The German Tennis Association (DTB) wants to get rid of its Vice President Dirk Hordorff and has again asked him to resign. The obudsman of the association and the spokesman of the federal committee, in which the individual state associations are represented, joined the demand. There is an accusation that the official is said to have sexually harassed players he coached for years. The allegations were confirmed by numerous people, as research by various media revealed.
The official denies all allegations and refuses to resign from his office. "Mr. Hordorff rejects the allegations made as simply untrue. He is confident that this will be confirmed," said his lawyer recently. Hordorff is currently on hiatus, which his lawyer says is not related to the allegations. That is why the DTB is now resorting to the last resort: Should Hordorff not resign of his own accord, an extraordinary general meeting should be convened to get rid of the functionary, who is considered to be very influential.
One of the men accusing Hordorff is former talent Maximilian Abel, now 41 years old. According to his own statement, he was exposed to sexual harassment and abuse of power for years. He left school at the age of 16 to become a tennis pro. He became a member of Hordorff's training group. Abel was considered a great talent, some already saw him as the legitimate successor to Boris Becker and Michael Stich.
"In the beginning he touched his back, stomach, and then he worked his way down to his buttocks," Abel said: "It was very uncomfortable and I thought, what kind of crap is he doing there." Hordorff described the scanning as "muscle checks". At first he was clothed during the scan, later he had to undress down to his underpants. It first started in the changing room, later he came to Hordorff's apartment. According to his own statement, Abel had to do push-ups and abdominal muscle exercises almost naked and was massaged.
The worst incident happened in Hamburg during an ATP tournament in May 2003. Because Abel Hordorff lied, he wanted to punish him. The young player had to undress on instructions and go "in dog position" naked on the hotel bed. Dirk Hordorff took the belt out of his pants. "Then he pulled through 20 times," Abel told the "NDR, the "Sportschau" and the "Süddeutsche Zeitung": I was shocked, I felt like shit."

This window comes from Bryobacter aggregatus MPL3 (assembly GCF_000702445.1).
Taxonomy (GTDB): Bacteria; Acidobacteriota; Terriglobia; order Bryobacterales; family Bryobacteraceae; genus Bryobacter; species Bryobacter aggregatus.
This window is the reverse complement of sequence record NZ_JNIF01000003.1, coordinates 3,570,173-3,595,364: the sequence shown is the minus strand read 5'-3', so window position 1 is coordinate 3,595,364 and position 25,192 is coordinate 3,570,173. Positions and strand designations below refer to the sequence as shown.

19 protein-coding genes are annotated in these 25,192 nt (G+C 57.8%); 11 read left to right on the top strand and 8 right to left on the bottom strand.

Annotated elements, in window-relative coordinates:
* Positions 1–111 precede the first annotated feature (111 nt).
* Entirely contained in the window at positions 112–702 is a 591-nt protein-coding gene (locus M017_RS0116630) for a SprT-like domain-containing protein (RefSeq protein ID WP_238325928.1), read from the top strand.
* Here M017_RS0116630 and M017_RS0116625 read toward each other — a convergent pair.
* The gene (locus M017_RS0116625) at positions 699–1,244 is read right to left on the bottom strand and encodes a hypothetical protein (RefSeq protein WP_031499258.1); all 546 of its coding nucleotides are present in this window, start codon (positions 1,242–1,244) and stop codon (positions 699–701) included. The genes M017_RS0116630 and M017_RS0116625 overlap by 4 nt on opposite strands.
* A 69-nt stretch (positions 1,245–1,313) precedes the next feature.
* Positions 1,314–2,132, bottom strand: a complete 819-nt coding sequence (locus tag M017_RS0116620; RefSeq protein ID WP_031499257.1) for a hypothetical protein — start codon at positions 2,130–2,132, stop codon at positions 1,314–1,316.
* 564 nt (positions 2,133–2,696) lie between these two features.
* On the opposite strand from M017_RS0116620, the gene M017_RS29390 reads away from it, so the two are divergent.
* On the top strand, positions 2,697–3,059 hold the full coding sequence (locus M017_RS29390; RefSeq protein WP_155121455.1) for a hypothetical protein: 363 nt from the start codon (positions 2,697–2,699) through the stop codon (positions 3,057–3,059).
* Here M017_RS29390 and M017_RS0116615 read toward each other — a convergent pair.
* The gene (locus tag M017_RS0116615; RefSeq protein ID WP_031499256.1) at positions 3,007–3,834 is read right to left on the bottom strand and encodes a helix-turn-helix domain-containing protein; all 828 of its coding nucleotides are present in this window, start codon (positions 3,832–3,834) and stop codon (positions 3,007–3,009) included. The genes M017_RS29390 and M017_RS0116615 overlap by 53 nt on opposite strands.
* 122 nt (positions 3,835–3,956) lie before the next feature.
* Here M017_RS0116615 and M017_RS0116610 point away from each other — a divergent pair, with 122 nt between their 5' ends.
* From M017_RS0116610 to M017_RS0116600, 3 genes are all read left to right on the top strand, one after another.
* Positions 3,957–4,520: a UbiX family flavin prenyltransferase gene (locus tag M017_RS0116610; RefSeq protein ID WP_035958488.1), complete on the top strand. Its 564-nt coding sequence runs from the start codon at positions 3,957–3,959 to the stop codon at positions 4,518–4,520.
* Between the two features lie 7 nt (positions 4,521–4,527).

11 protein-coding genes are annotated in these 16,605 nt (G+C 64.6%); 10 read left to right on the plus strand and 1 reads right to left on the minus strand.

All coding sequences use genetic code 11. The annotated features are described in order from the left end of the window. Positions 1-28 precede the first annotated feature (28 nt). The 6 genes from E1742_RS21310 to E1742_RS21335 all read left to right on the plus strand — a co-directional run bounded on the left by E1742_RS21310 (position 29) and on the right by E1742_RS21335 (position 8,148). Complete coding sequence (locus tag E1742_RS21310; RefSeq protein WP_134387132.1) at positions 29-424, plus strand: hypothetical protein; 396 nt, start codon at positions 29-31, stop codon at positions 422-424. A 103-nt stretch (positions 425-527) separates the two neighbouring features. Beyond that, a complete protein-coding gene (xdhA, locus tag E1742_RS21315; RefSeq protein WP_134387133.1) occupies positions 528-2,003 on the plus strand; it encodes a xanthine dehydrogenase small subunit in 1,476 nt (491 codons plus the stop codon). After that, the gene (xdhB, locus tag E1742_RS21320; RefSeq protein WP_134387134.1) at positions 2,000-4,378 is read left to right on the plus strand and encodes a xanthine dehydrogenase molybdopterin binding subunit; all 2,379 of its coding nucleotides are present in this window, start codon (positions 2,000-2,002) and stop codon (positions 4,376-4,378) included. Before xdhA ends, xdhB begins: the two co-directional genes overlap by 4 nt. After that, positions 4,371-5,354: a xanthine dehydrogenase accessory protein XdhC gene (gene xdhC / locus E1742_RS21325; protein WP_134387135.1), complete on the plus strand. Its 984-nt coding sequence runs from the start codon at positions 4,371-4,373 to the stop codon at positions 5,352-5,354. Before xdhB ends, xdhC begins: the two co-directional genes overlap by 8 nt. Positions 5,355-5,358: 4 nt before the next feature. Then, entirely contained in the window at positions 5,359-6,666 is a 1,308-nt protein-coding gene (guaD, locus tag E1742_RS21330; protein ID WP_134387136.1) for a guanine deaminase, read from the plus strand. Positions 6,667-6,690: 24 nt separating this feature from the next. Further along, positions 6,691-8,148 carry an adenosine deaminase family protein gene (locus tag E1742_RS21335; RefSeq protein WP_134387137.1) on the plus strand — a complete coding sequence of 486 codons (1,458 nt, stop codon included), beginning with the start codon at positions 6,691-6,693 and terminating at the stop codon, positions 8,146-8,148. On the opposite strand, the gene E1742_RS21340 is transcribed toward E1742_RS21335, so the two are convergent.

As a young player, he even played a match against Roger Federer, but he didn't make the breakthrough to become an established professional. Instead, he crashed and is currently serving a seven-year sentence for credit card fraud. Other players also reported similar incidents with Hordorff.
One of them is the Indian tennis pro Sriram Balaji, who at the age of 33 still plays as a professional on the ATP tour. He came to Hesse as a 20-year-old on a scholarship from the Indian Football Association to improve his game. Hordorff was then president of the Hessian state association. He came to his room at least once a week. Hordorff also carried out the alleged "muscle checks" on him. "He touched me all over my body, just not my genitals," he said. That's normal in Germany, he thought. Once he stayed in Hordorff's apartment and was supposed to sleep naked on the sofa.
In addition to Abel and Balaji, according to an anonymous witness, there was a group of young people who considered addressing Hordorff's behavior at the association. They abandoned their plan because they were afraid of the possible consequences - and still are today.
The DTB has known about the allegations since February 2022 at the latest, after Abel informed the association about the incidents in a letter in February 2022. A law firm was then commissioned to investigate the allegations, the results of which are now available. The DTB keeps the results under lock and key "to protect everyone involved", but said in a statement: "The investigation comes to the conclusion that the allegation of misconduct cannot be proven with certainty."
Critics such as Maximilian Klein from the German Athletes Interest Group complain that the investigation by the DTB does not go far enough. An investigation must "systematically look into the past" and also reveal who has remained silent and "which structures have failed".
Sources: "NDR", "Sportschau", "Süddeutsche Zeitung"